I really wish I had the power to turn invisible.
I haven’t always felt this way. In fact, before yesterday, if you suggested that this would be the best superpower, I would have replied, “Poppycock! Invisibility?! That’s a whole lot of rubbish!” (Apparently, before yesterday evening, I was a British man from the 1930’s.)
My desire to become invisible all began innocently enough yesterday. My dog was pacing the floor nervously. Knowing my dog very well, I had deduced that she either was waiting for the doctor to call her back with the results of a medical test or she needed to go poop. Just to be safe, I decided to let her out into my backyard. Finding dog poop on the floor is never a pleasant surprise.
I grabbed the handle of the backdoor to open it when…
I jumped out of the way, narrowly avoiding the door handle crushing my toe. While the door was still intact, the handle was magically on the floor, a place where it is not usually found.
After examining the handle, I ran downstairs to grab an appropriate screwdriver before attempting to become a handyman. Kneeling on the back steps, I attempted to screw it back together.
That’s when the ruckus began.
To fully understand this story, one must understand where I live. I have a townhome in the middle of other townhomes, all of them connected. We are in close proximity to each other. Very close, very close proximity.
I dropped the screw as the outburst began.
“HEY!” said my neighbor two doors down. “WHERE DO YOU GET THE NERVE!”
I don’t have the nerve, I thought to myself. Why would he be asking me such a strange question. All I want to do is fix my door handle.
“YOU BETTER WATCH IT,” said my next door neighbor, seemingly jumping to my defense. Unsure of what was happening, I returned to my lost cause of a door handle.
“WHY WOULD YOU CALL THE COPS ON MY SON?!” Now I was fairly certain I was not involved in this particular confrontation.
“WHAT, I SHOULDN’T CALL THE COPS????!!!! WHAT IF THERE IS A GUN FIRED?!” my next door neighbor asked.
“WELL, MAYBE I SHOULD CALL THE COPS ON YOUR STUPID CAT!” replied the neighbor two doors down. After all, that truly is the only logical response to talking about guns being fired. “BESIDES, WE AIN’T GOT ANY GUNS ANYWAY!”
“WELL, YOUR KID IS JUST A @#&$&$%&*,” said my next door neighbor, showing all the respect in the world with his tone of voice.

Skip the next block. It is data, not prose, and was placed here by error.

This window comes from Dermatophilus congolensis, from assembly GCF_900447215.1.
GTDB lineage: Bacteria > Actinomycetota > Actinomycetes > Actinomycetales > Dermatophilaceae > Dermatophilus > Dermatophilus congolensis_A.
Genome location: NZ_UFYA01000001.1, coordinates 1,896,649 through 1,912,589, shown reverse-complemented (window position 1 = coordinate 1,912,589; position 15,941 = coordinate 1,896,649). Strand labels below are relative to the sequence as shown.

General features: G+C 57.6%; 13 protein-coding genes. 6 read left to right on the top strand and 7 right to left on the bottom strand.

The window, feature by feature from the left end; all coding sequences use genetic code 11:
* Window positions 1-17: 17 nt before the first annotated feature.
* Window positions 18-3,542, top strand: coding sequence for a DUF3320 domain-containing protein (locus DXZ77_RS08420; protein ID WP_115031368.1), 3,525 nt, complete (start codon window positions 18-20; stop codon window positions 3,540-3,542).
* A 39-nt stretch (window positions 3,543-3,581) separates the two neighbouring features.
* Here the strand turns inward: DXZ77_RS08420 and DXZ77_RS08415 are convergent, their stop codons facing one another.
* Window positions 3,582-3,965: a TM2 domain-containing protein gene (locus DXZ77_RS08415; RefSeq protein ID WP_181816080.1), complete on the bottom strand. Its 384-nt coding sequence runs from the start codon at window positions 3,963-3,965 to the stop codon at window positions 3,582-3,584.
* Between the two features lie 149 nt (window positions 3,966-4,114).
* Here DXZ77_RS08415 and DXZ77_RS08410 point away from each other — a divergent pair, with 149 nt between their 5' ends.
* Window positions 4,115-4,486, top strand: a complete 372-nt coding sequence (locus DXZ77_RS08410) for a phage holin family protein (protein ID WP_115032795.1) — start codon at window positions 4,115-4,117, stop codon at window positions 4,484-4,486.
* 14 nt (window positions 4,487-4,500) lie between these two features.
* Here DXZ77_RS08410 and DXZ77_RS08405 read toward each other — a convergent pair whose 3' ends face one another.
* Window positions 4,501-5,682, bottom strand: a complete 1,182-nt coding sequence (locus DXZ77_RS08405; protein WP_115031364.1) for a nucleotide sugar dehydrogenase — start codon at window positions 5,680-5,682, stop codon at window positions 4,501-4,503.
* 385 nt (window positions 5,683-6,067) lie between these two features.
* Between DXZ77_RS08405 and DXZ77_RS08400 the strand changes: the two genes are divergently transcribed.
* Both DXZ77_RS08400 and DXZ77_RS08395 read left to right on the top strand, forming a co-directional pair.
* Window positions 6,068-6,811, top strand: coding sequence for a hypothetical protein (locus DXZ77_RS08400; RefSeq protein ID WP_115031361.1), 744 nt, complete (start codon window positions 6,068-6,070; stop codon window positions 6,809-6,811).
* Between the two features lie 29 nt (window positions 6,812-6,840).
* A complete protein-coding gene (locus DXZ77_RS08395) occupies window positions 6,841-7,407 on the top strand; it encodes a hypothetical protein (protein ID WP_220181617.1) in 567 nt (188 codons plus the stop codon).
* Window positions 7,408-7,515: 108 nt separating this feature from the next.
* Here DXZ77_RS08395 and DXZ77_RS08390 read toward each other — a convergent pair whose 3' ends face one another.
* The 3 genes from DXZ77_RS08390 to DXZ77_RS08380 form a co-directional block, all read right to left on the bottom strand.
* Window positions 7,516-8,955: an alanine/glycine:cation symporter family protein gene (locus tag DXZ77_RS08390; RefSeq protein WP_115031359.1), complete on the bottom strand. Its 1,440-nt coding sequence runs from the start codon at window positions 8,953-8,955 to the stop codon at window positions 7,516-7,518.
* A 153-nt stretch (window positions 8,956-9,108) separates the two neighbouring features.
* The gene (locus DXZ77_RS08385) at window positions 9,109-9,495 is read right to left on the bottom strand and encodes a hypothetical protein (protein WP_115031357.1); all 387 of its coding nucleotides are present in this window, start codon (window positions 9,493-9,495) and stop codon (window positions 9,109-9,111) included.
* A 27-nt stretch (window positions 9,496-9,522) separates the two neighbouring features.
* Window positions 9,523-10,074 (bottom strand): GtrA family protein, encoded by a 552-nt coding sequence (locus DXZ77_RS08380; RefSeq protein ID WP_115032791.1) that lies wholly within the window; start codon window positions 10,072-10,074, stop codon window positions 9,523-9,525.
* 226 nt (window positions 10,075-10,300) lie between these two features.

At this point, I am stuck outside. I did not want to get up and go inside, lest I become entangled in there conflict, being accused of getting my mail too loudly or flushing the toilet too late at night. The very sight of an interloper could cause these two obviously rational men to lose it completely, going into a rage that would leave even abusive alcoholics saying, “Wow, that was an irrational outburst.”
“DON’T YOU DARE TALK ABOUT MY KID LIKE THAT,” two doors down said. “HIS NAME IS ANDREW, NOT @#&$&$%&*! YOU SHOW HIM SOME RESPECT WHEN YOU’RE TALKING TO ME, YOU #$@%@@#!”
“WELL, YOU SHOULD KEEP HIM FROM HAVING PARTIES LIKE THAT!” said my neighbor, appearing to try to reason with the man.
“WELL, THERE ARE LEASH LAWS IN THIS CITY, SO YOU SHOULD CHAIN UP YOUR STUPID CAT,” replied the reasonable man two doors down.
Maybe if I concentrate really hard, I thought, I can teleport into the living room, leaving this volatile situation behind me.
“OURCATDOESN’TBOTHERANYONEWHYWOULDYOUEVENBRINGUPTHECATICANTBELIEVEYOU!$!@!^%$!@$#$%!$!@#%$%@#%@!#$!!#$@@!,” my neighbor calmly replied.
I so desperately wanted to be inside. I thought about standing up and shouting, “YOU TWO ARE KEEPING MY !@#$!@# DOG !#$@!$ AWAKE! SHUT UP OR I AM CALLING THE !#%!@# COPS!” but I was fairly certain that would not help the situation. If I was invisible, then I could just sneak inside, unseen. It would be a quick and simple escape.
As I thought this, the argument seemed to end as randomly as it started.
“WELL, IF YOU HAVE A PROBLEM, COME TALK TO ME, DON’T CALL THE COPS!” the neighbor two doors down shouted.
“WELL, I WILL!” my neighbor replied.
And the two men returned to their homes.
After a few more minutes of trying to fix the broken handle, I gave up, returning inside. I had been hoping I would be able to fix the handle so maintenance would not have to pay a visit. They always seem to look down on you when they are forced to make repairs, always on the verge of saying, “How did you break this? You may be the biggest idiot I’ve ever met.” I would love to escape their glances.
Maybe by then I’ll be able to turn invisible. They wouldn’t be able to judge me if they couldn’t see me.